Insights have also been gained through systematic reviews of the literature, shedding light on recent evidence by looking across studies on similar topics. For example, in 2020, Helen Harris-Fry and colleagues conducted a meta-analysis of associations between gender-based inequities and women’s and children’s anthropometric status, dietary quality and household food security in #6: “The impact of gender equity in agriculture on nutritional status, diets and household food security: A mixed-methods systematic review,” published in Global Health.


A review of the literature on women’s empowerment by Marianne Santoso and colleagues in 2019, #7: “Role of women’s empowerment in child nutrition outcomes: a systematic review,” published in Advances in Nutrition, summarize evidence for various ways that women's empowerment can impact child nutrition, using a theoretically driven application of dimensions and domains of empowerment.


Our #8: “Review: Time use as an explanation for the agri-nutrition disconnect? Evidence from rural areas in low and middle-income countries,” from Deborah Johnston and colleagues, published in 2018 in Food Policy, zooms in on the relationship between time and nutrition, and it documents the evidence on trade-offs pertaining to time in productive vs. reproductive activities and its implications for maternal and child nutrition.

How are methods and understanding evolving in this complex field?


While these approaches bring new understanding to our work, a key contribution to the growing body of literature in this field is the broader understanding of the methods used in conducting the research. For example, #9: “Developing the women’s empowerment in nutrition index in two states of India,” from Sudha Narayanan and colleagues, published in 2019 in Food Policy, presents a new multidimensional empowerment index that spans domains that influence nutritional outcomes.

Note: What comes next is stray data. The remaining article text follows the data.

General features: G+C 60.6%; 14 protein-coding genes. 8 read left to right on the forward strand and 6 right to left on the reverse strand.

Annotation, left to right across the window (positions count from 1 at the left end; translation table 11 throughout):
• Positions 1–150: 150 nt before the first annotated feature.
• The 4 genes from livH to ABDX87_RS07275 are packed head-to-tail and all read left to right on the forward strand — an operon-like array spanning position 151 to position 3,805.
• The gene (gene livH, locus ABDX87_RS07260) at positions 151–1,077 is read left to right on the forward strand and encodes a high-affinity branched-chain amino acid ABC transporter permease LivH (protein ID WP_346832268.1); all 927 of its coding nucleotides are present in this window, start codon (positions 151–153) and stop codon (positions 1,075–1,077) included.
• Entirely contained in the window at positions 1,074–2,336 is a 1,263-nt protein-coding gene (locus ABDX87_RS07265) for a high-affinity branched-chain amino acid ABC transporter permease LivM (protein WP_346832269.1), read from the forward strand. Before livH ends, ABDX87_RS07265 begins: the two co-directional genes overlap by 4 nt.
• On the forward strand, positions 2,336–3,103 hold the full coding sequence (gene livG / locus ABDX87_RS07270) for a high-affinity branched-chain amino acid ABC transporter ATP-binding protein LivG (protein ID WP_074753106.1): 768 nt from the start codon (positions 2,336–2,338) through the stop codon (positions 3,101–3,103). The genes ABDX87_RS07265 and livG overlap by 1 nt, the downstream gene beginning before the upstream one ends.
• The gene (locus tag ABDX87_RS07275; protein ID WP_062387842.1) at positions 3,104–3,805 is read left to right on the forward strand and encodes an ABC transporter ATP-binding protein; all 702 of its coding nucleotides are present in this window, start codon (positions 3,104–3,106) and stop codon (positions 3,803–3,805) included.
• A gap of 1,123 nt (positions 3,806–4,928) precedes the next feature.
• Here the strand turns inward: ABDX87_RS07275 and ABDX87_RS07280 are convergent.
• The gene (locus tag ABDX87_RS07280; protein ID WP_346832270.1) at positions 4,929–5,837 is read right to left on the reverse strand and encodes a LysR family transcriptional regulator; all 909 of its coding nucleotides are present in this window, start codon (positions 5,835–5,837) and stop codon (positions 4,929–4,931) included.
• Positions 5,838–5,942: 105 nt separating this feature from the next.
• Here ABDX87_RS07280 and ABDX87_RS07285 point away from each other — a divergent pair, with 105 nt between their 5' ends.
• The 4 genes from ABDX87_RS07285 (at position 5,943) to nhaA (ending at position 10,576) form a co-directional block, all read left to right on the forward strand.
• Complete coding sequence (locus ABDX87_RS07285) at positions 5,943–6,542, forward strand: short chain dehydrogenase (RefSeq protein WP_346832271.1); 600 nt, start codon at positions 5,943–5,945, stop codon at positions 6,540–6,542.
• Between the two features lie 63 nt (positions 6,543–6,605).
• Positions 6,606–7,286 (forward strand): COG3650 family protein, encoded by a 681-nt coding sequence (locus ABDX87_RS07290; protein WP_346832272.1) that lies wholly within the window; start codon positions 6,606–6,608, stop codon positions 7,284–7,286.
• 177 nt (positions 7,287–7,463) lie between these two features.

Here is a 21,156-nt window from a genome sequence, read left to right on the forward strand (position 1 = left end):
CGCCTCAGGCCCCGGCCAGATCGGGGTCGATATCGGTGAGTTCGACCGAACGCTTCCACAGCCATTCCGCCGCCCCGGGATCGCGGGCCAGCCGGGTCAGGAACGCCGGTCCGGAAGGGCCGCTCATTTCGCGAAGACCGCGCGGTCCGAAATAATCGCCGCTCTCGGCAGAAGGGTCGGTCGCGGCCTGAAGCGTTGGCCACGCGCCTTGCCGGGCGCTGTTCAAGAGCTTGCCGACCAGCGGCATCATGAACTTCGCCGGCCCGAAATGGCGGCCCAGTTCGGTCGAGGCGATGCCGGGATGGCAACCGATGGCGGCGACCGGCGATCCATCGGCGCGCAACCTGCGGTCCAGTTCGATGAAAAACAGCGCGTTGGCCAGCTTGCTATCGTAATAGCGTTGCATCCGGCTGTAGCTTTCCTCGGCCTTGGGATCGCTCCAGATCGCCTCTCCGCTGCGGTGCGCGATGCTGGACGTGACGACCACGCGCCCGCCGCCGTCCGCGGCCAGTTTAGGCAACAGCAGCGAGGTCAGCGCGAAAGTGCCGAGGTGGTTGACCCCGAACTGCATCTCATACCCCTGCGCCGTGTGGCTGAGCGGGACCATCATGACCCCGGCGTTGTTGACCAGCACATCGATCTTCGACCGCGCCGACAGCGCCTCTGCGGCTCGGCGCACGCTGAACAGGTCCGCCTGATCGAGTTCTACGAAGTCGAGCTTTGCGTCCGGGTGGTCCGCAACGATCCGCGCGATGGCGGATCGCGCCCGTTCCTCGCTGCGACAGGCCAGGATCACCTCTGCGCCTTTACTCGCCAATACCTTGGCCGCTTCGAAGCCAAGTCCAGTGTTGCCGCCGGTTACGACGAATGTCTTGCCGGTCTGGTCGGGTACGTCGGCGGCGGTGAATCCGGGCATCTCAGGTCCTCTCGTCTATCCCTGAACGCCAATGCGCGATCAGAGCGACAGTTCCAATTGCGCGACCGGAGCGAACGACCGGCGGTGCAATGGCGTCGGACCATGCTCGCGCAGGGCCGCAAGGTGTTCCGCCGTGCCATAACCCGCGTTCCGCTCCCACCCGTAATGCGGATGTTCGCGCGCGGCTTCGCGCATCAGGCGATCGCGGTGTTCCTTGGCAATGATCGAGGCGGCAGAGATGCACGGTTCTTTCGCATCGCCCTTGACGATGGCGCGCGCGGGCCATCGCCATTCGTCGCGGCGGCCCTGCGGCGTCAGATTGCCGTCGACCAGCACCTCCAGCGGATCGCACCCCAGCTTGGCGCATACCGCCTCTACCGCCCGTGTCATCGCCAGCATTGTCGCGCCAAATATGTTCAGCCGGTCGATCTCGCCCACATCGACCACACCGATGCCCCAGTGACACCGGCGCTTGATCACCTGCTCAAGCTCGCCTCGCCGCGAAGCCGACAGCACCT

As the field continues to evolve, there is a greater appreciation of how agriculture, nutrition and gender interact with each other. However, gender equality and women’s empowerment are not automatic outcomes of nutrition-sensitive agriculture programs, as noted in #10: “Nutrition-sensitive agriculture for gender equality,” a chapter in the forthcoming book Advancing gender equality through agricultural and environmental research: past, present and future. While such programs have the potential to shift the underlying barriers that perpetuate gender inequalities, doing so requires deliberate strategies that aim to empower women and assess impacts on women’s empowerment as an outcome in its own right, and not merely as an instrument for achieving nutrition outcomes.


These ten publications are integral signposts on the road map that is the study of gender and nutrition, but the map is far from complete. New studies are being conducted all the time that build on this foundation, and the learning continues. Many of the most important papers in this field have yet to be written.


Scientific Publication

Is women's empowerment a pathway to improving child nutrition outcomes in a nutrition-sensitive agriculture program?: Evidence from a randomized controlled trial in Burkina Faso

Heckert, Jessica; Olney, Deanna K.; and Ruel, Marie T. 2019. Is women's empowerment a pathway to improving child nutrition outcomes in a nutrition-sensitive agriculture program?: Evidence from a randomized controlled trial in Burkina Faso. Social Science and Medicine 233(July 2019): 93-102.